My mobile day
Barcelona: If you want to know what's going on in the mobile world you have to head to Barcelona in February, where the latest phones are unveiled and the movers and shakers from the industry gather to sell their wares and tell us what comes next.
The Mobile World Congress is also something of a nightmare to cover because so much is happening at once - and getting connected is a game of chance as the networks buckle under the strain. Here's how it worked for me on Monday.
0700: I'm up to broadcast live from my hotel room to the BBC World Service and the Today programme. Unfortunately the hotel wi-fi has slowed to a crawl overnight. No matter - I have a 3G mi-fi unit which was working fine last night. But when I turn it on nothing lights up on its screen. I plug it in to charge it but still nothing. Eventually I realise that the unit is on and I'm online - it's just that the screen is broken. Using an application called Luci Live, I complete my two broadcasts without a hitch. Phew.
0930: The first appointment of the day is with Microsoft, and on the way in I meet Rafe Blandford, a very smart telecoms writer who runs the All About Symbian website. Now that Nokia is ditching Symbian and going with Windows Phone 7, he needs to switch focus and it's clear he is setting about doing just that.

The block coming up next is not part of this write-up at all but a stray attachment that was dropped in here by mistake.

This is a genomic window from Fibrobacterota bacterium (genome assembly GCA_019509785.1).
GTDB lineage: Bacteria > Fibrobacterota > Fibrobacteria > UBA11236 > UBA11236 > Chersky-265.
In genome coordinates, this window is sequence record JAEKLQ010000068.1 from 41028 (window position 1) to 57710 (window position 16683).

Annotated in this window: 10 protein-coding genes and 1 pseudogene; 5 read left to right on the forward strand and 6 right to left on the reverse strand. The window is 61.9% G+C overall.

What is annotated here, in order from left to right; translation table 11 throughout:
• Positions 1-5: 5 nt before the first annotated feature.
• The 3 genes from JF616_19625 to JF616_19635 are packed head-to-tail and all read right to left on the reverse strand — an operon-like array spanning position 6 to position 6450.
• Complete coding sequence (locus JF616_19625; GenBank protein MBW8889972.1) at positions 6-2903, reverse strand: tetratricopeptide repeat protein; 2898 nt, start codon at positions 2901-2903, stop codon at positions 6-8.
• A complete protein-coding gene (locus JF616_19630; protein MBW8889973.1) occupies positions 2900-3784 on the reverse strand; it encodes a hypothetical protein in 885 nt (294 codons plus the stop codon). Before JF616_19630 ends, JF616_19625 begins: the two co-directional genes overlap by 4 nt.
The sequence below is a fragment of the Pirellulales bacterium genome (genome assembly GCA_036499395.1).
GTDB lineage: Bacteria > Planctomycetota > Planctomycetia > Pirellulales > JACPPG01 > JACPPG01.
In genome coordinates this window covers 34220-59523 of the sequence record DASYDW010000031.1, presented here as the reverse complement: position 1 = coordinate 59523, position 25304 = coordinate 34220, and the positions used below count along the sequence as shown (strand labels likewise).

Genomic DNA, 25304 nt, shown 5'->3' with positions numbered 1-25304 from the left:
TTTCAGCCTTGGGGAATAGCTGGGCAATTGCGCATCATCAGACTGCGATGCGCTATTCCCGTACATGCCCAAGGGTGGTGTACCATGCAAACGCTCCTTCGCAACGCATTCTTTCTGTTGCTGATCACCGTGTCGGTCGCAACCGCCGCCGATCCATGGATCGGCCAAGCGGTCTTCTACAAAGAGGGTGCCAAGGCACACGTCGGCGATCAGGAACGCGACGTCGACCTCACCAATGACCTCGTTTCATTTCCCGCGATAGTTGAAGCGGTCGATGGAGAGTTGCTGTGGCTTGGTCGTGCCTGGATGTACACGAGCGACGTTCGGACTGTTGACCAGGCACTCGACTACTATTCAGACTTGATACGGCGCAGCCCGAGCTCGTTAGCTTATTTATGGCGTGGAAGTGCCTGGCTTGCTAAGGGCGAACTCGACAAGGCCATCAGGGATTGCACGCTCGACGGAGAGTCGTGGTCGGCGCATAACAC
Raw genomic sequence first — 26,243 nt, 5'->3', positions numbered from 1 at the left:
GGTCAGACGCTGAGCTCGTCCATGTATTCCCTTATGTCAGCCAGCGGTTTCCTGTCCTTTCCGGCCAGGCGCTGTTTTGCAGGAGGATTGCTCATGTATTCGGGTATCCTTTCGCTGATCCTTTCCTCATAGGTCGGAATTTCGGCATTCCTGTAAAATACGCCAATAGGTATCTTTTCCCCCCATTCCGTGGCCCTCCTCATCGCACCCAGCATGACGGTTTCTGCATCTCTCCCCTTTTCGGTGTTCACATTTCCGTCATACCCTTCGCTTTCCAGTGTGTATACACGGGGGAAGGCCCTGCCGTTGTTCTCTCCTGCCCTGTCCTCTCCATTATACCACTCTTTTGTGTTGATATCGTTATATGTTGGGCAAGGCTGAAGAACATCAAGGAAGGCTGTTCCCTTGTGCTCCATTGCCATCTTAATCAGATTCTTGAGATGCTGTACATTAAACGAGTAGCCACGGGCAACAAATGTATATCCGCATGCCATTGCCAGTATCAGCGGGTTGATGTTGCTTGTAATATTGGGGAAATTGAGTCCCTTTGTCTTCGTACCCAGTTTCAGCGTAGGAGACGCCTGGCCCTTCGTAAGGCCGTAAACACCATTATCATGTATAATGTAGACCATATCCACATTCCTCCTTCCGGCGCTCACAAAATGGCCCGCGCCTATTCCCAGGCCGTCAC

Upstairs, Andy Lees, the Mancunian who runs Microsoft's mobile division is relentlessly upbeat about the prospects for Windows Phone 7, now that it will have the weight of Nokia behind it. He mentions the integration with the Xbox Kinect system,which will be demonstrated in the afternoon by his boss Steve Ballmer, and the arrival of Internet Explorer 9 on the phone.
When I point out that Windows phones languish way behind Android in the smartphone market, he says they've only been out for a few months. Well, yes, Windows Phone 7 is new, but Microsoft has been in the smartphone business for a decade. Who let Apple and Android run away with the market?
1130: Another live broadcast from within the noisy and packed halls of Mobile World Congress. The connection is so poor that in the end we resort to - wait for it - a mobile phone. Meanwhile my cameraman is tinkering with some live television kit that uses no fewer than six simcards to to get online. It has been used to broadcast live pictures from Egypt - but at Mobile World Congress it tells us there is not enough bandwidth. We will try again on Tuesday.
1200: We head to the Google Android stand, a playful open-source environment with a playground slide and lots of green robots. It is packed with delegates looking at the new devices and apps on show - the momentum behind this operating system is the theme of this show.
1300: Samsung's stand is, as at just about every technology event, an ornate and expensive affair. Nearly all the focus is on just two devices, both upgrades of existing products. Samsung has unveiled a new Galaxy phone and a larger Galaxy tablet running, yes, you've guessed it , Android. I ask the firm's UK boss Simon Stanford whether Android is taking over the world. No, no, no, he tells me, don't forget our own system Bada, which is making great strides. But how many consumers talk about their Bada phones?